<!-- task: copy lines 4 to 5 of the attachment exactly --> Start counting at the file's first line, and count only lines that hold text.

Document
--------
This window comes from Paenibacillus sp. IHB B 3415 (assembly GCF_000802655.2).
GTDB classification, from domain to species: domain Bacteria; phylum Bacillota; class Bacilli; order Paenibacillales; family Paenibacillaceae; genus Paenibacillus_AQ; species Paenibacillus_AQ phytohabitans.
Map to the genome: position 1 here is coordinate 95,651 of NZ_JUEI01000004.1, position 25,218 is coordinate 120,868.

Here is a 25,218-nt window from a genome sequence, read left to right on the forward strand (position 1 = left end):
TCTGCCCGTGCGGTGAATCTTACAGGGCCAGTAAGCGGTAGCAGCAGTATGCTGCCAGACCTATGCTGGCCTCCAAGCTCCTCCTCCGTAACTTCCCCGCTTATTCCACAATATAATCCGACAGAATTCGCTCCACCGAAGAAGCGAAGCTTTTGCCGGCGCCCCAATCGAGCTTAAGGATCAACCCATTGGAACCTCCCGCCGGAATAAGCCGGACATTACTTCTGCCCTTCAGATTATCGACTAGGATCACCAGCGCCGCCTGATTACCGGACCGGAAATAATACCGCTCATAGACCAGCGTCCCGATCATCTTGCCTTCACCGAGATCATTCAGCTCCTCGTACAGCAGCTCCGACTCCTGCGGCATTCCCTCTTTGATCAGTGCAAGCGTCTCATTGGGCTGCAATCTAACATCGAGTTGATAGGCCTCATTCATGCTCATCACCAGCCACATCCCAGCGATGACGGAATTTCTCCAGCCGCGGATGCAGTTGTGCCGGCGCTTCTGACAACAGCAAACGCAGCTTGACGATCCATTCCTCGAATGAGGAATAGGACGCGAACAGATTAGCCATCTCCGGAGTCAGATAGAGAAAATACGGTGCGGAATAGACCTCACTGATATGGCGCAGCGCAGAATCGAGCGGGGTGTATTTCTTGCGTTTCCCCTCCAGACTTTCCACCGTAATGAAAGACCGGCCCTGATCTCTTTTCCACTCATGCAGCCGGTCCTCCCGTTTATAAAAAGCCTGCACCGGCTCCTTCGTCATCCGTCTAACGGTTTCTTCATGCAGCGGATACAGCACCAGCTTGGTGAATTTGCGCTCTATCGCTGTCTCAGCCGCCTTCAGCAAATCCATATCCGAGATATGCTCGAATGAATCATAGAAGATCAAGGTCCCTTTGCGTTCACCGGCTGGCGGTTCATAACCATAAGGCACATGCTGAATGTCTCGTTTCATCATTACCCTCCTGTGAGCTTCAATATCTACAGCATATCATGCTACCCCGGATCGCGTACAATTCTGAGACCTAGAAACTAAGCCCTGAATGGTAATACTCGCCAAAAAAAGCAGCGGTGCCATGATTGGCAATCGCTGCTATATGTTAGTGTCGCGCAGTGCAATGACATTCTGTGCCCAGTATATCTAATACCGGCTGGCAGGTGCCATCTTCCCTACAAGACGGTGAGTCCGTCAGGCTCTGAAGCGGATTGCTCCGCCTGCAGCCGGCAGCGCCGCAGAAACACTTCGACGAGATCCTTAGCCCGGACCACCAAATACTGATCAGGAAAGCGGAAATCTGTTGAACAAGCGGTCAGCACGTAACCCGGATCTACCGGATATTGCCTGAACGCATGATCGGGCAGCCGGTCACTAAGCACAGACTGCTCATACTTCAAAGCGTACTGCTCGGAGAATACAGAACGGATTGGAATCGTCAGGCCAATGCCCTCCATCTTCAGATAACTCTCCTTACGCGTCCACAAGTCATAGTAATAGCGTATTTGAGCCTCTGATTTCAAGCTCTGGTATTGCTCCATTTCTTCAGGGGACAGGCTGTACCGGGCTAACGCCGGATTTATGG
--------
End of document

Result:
Here is a 25,218-nt window from a genome sequence, read left to right on the forward strand (position 1 = left end):
TCTGCCCGTGCGGTGAATCTTACAGGGCCAGTAAGCGGTAGCAGCAGTATGCTGCCAGACCTATGCTGGCCTCCAAGCTCCTCCTCCGTAACTTCCCCGCTTATTCCACAATATAATCCGACAGAATTCGCTCCACCGAAGAAGCGAAGCTTTTGCCGGCGCCCCAATCGAGCTTAAGGATCAACCCATTGGAACCTCCCGCCGGAATAAGCCGGACATTACTTCTGCCCTTCAGATTATCGACTAGGATCACCAGCGCCGCCTGATTACCGGACCGGAAATAATACCGCTCATAGACCAGCGTCCCGATCATCTTGCCTTCACCGAGATCATTCAGCTCCTCGTACAGCAGCTCCGACTCCTGCGGCATTCCCTCTTTGATCAGTGCAAGCGTCTCATTGGGCTGCAATCTAACATCGAGTTGATAGGCCTCATTCATGCTCATCACCAGCCACATCCCAGCGATGACGGAATTTCTCCAGCCGCGGATGCAGTTGTGCCGGCGCTTCTGACAACAGCAAACGCAGCTTGACGATCCATTCCTCGAATGAGGAATAGGACGCGAACAGATTAGCCATCTCCGGAGTCAGATAGAGAAAATACGGTGCGGAATAGACCTCACTGATATGGCGCAGCGCAGAATCGAGCGGGGTGTATTTCTTGCGTTTCCCCTCCAGACTTTCCACCGTAATGAAAGACCGGCCCTGATCTCTTTTCCACTCATGCAGCCGGTCCTCCCGTTTATAAAAAGCCTGCACCGGCTCCTTCGTCATCCGTCTAACGGTTTCTTCATGCAGCGGATACAGCACCAGCTTGGTGAATTTGCGCTCTATCGCTGTCTCAGCCGCCTTCAGCAAATCCATATCCGAGATATGCTCGAATGAATCATAGAAGATCAAGGTCCCTTTGCGTTCACCGGCTGGCGGTTCATAACCATAAGGCACATGCTGAATGTCTCGTTTCATCATTACCCTCCTGTGAGCTTCAATATCTACAGCATATCATGCTACCCCGGATCGCGTACAATTCTGAGACCTAGAAACTAAGCCCTGAATGGTAATACTCGCCAAAAAAAGCAGCGGTGCCATGATTGGCAATCGCTGCTATATGTTAGTGTCGCGCAGTGCAATGACATTCTGTGCCCAGTATATCTAATACCGGCTGGCAGGTGCCATCTTCCCTACAAGACGGTGAGTCCGTCAGGCTCTGAAGCGGATTGCTCCGCCTGCAGCCGGCAGCGCCGCAGAAACACTTCGACGAGATCCTTAGCCCGGACCACCAAATACTGATCAGGAAAGCGGAAATCTGTTGAACAAGCGGTCAGCACGTAACCCGGATCTACCGGATATTGCCTGAACGCATGATCGGGCAGCCGGTCACTAAGCACAGACTGCTCATACTTCAAAGCGTACTGCTCGGAGAATACAGAACGGATTGGAATCGTCAGGCCAATGCCCTCCATCTTCAGATAACTCTCCTTACGCGTCCACAAGTCATAGTAATAGCGTATTTGAGCCTCTGATTTCAAGCTCTGGTATTGCTCCATTTCTTCAGGGGACAGGCTGTACCGGGCTAACGCCGGATTTATGG